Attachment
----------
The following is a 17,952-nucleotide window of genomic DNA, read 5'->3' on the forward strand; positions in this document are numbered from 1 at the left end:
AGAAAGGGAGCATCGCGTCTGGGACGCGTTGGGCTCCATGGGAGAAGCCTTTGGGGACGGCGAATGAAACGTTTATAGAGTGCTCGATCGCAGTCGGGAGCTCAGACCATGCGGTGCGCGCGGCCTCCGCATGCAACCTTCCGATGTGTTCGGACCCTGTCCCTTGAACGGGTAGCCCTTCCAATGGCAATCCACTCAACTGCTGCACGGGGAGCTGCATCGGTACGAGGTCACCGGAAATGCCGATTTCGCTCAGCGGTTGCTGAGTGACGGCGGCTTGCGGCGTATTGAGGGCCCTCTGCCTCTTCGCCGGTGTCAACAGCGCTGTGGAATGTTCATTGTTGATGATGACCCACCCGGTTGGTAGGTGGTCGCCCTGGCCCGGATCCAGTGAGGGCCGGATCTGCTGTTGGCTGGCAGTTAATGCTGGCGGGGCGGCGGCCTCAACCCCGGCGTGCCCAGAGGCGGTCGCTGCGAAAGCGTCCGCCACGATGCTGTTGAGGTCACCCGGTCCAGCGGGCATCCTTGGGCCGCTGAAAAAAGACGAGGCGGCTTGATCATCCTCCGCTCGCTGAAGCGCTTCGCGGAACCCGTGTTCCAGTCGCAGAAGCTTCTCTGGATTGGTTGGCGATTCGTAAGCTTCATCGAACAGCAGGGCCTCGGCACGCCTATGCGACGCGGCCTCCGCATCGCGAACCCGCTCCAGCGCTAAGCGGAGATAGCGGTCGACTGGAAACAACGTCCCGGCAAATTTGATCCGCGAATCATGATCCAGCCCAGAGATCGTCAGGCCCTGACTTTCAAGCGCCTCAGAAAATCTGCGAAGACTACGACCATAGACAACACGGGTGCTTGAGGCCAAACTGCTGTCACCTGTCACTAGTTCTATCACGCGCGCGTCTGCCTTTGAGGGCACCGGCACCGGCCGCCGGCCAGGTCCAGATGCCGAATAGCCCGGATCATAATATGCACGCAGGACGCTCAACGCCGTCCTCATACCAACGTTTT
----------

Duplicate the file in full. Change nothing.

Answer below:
The following is a 17,952-nucleotide window of genomic DNA, read 5'->3' on the forward strand; positions in this document are numbered from 1 at the left end:
AGAAAGGGAGCATCGCGTCTGGGACGCGTTGGGCTCCATGGGAGAAGCCTTTGGGGACGGCGAATGAAACGTTTATAGAGTGCTCGATCGCAGTCGGGAGCTCAGACCATGCGGTGCGCGCGGCCTCCGCATGCAACCTTCCGATGTGTTCGGACCCTGTCCCTTGAACGGGTAGCCCTTCCAATGGCAATCCACTCAACTGCTGCACGGGGAGCTGCATCGGTACGAGGTCACCGGAAATGCCGATTTCGCTCAGCGGTTGCTGAGTGACGGCGGCTTGCGGCGTATTGAGGGCCCTCTGCCTCTTCGCCGGTGTCAACAGCGCTGTGGAATGTTCATTGTTGATGATGACCCACCCGGTTGGTAGGTGGTCGCCCTGGCCCGGATCCAGTGAGGGCCGGATCTGCTGTTGGCTGGCAGTTAATGCTGGCGGGGCGGCGGCCTCAACCCCGGCGTGCCCAGAGGCGGTCGCTGCGAAAGCGTCCGCCACGATGCTGTTGAGGTCACCCGGTCCAGCGGGCATCCTTGGGCCGCTGAAAAAAGACGAGGCGGCTTGATCATCCTCCGCTCGCTGAAGCGCTTCGCGGAACCCGTGTTCCAGTCGCAGAAGCTTCTCTGGATTGGTTGGCGATTCGTAAGCTTCATCGAACAGCAGGGCCTCGGCACGCCTATGCGACGCGGCCTCCGCATCGCGAACCCGCTCCAGCGCTAAGCGGAGATAGCGGTCGACTGGAAACAACGTCCCGGCAAATTTGATCCGCGAATCATGATCCAGCCCAGAGATCGTCAGGCCCTGACTTTCAAGCGCCTCAGAAAATCTGCGAAGACTACGACCATAGACAACACGGGTGCTTGAGGCCAAACTGCTGTCACCTGTCACTAGTTCTATCACGCGCGCGTCTGCCTTTGAGGGCACCGGCACCGGCCGCCGGCCAGGTCCAGATGCCGAATAGCCCGGATCATAATATGCACGCAGGACGCTCAACGCCGTCCTCATACCAACGTTTT